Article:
My last post featured some wonderful photos of Gloucester Cathedral – and in order to show you some more beautiful pictures I decided to write something about Tewkesbury Abbey. I have visited the Abbey many times, sometimes having a picnic in the grounds, before going in for Evensong. I have also performed there as a member of Birmingham Festival Choral Society. Unlike Fountains Abbey and Rievaulx Abbey, which are now spectacular ruins, Tewkesbury is all in one piece.
Henry VIII was not the first monarch to dissolve a monastery in the British Isles. Land had been confiscated by the crown throughout the Middle Ages from ‘Alien Priories’ – mostly owned by French religious orders. Some of these were solely agricultural estates with a single monk living there on his own to manage the place. England and France were at war, on and off, through much of this time – and various English kings wanted to stop money being siphoned off to France.
The Dissolution of the Monasteries took place between 1536 and 1541. Henry VIII disbanded all monasteries, nunneries and friaries in England, Wales and Ireland and disposed of their assets. The Act of Supremacy, passed in 1534, made Henry Supreme Head of the Church in England. From this point on all ecclesiastical charges and levies that had previously been payable to the Pope in Rome would now go to the King.
In 1534 Henry had Parliament instruct Thomas Cromwell, to visit all religious houses, ostensibly to make sure their members were instructed in the new rules for their supervision by the King instead of the Pope. At the same time Cromwell was to undertake an inventory of the assets of all church estates in England and Wales. Cromwell and his assistants were also charged with inspecting the quality of the religious life of the monks and nuns. They were to assess the prevalence of ‘superstitious’ religious observances (such as the veneration of relics), and they were to seek out evidence of moral – especially sexual wrongdoing.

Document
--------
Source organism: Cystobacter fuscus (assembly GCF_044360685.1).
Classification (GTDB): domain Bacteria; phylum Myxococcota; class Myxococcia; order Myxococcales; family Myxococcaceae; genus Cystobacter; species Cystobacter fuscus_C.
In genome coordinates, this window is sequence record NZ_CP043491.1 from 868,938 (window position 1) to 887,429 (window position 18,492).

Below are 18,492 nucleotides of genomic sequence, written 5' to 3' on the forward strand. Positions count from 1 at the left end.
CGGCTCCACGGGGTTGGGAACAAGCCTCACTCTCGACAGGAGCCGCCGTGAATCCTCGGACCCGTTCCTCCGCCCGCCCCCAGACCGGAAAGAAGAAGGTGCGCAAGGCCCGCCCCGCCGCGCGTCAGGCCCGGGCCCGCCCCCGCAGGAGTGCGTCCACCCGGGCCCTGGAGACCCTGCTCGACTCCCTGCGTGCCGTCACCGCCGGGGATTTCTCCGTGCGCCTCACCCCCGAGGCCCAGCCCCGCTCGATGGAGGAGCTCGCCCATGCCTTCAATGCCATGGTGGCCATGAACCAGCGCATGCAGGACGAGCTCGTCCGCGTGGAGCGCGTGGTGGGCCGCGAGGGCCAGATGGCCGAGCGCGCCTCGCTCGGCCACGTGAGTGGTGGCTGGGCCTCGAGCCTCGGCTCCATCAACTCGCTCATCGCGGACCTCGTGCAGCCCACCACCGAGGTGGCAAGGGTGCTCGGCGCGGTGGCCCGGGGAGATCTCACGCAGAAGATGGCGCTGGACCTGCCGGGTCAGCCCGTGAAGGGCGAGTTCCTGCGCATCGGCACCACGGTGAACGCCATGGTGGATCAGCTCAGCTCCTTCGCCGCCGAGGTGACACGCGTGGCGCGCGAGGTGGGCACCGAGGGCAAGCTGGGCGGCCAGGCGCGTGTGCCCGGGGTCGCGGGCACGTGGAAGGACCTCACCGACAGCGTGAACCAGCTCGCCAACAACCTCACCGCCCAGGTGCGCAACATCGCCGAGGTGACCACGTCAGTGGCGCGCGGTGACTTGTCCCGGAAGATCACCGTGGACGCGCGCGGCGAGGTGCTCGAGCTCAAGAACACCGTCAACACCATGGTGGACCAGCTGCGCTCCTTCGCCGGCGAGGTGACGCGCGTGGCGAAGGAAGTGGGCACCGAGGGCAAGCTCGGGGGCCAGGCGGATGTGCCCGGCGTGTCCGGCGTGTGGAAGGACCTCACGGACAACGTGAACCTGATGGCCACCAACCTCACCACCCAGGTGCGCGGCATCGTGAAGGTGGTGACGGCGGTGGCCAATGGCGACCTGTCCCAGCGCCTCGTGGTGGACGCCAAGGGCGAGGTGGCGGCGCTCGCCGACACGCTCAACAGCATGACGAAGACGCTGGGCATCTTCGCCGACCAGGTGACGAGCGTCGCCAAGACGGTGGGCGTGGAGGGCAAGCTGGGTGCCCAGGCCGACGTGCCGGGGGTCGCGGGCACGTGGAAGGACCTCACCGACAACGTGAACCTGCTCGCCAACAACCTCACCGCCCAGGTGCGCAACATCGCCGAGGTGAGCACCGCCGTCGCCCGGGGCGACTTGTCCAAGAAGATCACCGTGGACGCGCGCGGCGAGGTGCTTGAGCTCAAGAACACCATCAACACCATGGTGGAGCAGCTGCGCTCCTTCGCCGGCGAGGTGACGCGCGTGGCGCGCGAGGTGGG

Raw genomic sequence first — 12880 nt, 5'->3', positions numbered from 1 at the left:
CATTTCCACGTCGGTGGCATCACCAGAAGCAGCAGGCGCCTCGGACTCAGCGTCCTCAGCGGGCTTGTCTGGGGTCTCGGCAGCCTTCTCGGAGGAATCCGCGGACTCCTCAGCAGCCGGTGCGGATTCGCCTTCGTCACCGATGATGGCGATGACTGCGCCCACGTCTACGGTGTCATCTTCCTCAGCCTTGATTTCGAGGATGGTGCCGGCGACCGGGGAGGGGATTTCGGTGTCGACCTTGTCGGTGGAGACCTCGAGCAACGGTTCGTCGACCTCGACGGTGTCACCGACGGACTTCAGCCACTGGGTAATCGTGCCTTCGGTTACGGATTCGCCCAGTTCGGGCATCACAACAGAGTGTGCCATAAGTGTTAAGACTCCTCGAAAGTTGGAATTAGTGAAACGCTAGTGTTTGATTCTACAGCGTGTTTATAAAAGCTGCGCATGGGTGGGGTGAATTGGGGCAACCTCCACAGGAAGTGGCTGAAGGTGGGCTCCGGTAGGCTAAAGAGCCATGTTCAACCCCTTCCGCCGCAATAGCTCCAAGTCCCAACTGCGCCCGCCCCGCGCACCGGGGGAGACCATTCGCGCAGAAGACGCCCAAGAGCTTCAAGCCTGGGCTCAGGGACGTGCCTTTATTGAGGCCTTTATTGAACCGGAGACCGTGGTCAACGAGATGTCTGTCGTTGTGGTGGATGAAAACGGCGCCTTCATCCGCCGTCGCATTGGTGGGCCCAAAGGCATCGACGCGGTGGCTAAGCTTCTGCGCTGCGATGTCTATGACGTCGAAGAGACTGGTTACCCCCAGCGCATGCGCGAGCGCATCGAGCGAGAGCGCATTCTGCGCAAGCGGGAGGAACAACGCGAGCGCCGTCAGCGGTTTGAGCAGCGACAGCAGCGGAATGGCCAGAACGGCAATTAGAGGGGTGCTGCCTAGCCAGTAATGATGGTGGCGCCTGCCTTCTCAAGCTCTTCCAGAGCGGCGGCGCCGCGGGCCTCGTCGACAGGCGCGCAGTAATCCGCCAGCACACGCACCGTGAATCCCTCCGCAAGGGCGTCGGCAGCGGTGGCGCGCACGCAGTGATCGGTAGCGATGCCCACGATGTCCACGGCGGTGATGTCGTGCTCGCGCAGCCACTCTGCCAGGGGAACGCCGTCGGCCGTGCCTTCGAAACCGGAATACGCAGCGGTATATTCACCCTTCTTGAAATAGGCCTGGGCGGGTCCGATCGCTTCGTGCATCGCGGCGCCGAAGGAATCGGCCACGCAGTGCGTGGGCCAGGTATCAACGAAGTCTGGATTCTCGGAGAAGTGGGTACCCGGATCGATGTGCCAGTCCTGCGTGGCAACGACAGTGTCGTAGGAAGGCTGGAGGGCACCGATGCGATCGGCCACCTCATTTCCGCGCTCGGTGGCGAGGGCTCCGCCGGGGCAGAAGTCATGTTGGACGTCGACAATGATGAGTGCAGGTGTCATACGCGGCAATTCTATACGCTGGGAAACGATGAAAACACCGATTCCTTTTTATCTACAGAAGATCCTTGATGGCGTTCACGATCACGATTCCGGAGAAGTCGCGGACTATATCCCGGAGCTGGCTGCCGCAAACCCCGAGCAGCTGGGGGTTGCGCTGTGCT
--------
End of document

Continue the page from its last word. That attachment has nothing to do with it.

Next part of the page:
Two houses, Norton Priory in Cheshire, and Hexham Abbey in Northumberland, attempted to resist the commissioners by force. Henry, who viewed this as treason, wrote personally to demand the brutal punishment of those who offered resistance. The prior and canons of Norton were imprisoned for several months, and were fortunate to escape with their lives. The monks of Hexham were executed. Henry believed it was just to punish traitors and seize their assets for the Crown. Those members of religious houses who co-operated were given the option of secularization – with a cash gratuity but no pension – or of transfer to a continuing larger house of the same order. The majority chose to remain in the religious life.
The people of Tewkesbury saved their abbey from destruction in 1539 insisting it was their parish church. They bought it from Henry VIII for the value of its bells and lead roof which would have been salvaged and melted down, leaving the structure a roofless ruin. The price came to £453.
The bells were housed in their own free-standing bell tower, an unusual feature in English abbeys. After the Dissolution, the bell-tower was used as the jail until it was demolished in the late 18th century.
Tewkesbury Abbey hit the headlines on 23 July 2007 when the River Severn burst it banks and flooded the town. The abbey can be seen completely surrounded by flood water.
Once a year at the end of August it is possible to go back in time to experience the pre-reformation life of the abbey on Brother Ben’s Day. Forty children (8 – 13 years) come and dress in habits and spend the day as a Benedictine monk. They can try their hand at calligraphy, cooking, working with herbs and learning about monastic life. There are also two short services which are said to be very moving.